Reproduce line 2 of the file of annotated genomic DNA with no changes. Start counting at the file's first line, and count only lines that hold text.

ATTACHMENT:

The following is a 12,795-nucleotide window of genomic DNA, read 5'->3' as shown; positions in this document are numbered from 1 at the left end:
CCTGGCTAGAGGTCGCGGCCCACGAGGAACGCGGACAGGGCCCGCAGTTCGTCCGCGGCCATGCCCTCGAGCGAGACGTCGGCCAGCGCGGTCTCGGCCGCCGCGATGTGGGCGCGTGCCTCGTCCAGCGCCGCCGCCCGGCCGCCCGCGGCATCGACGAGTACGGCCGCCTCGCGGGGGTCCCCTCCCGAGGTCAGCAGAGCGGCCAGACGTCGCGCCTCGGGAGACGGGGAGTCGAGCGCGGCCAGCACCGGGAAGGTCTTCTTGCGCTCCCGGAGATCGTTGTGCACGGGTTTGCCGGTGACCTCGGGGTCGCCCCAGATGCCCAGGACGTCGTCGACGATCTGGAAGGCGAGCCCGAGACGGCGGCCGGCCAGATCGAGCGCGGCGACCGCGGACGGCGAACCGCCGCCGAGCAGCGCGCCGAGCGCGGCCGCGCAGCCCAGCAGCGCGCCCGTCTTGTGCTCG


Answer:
CCTGGCTAGAGGTCGCGGCCCACGAGGAACGCGGACAGGGCCCGCAGTTCGTCCGCGGCCATGCCCTCGAGCGAGACGTCGGCCAGCGCGGTCTCGGCCGCCGCGATGTGGGCGCGTGCCTCGTCCAGCGCCGCCGCCCGGCCGCCCGCGGCATCGACGAGTACGGCCGCCTCGCGGGGGTCCCCTCCCGAGGTCAGCAGAGCGGCCAGACGTCGCGCCTCGGGAGACGGGGAGTCGAGCGCGGCCAGCACCGGGAAGGTCTTCTTGCGCTCCCGGAGATCGTTGTGCACGGGTTTGCCGGTGACCTCGGGGTCGCCCCAGATGCCCAGGACGTCGTCGACGATCTGGAAGGCGAGCCCGAGACGGCGGCCGGCCAGATCGAGCGCGGCGACCGCGGACGGCGAACCGCCGCCGAGCAGCGCGCCGAGCGCGGCCGCGCAGCCCAGCAGCGCGCCCGTCTTGTGCTCG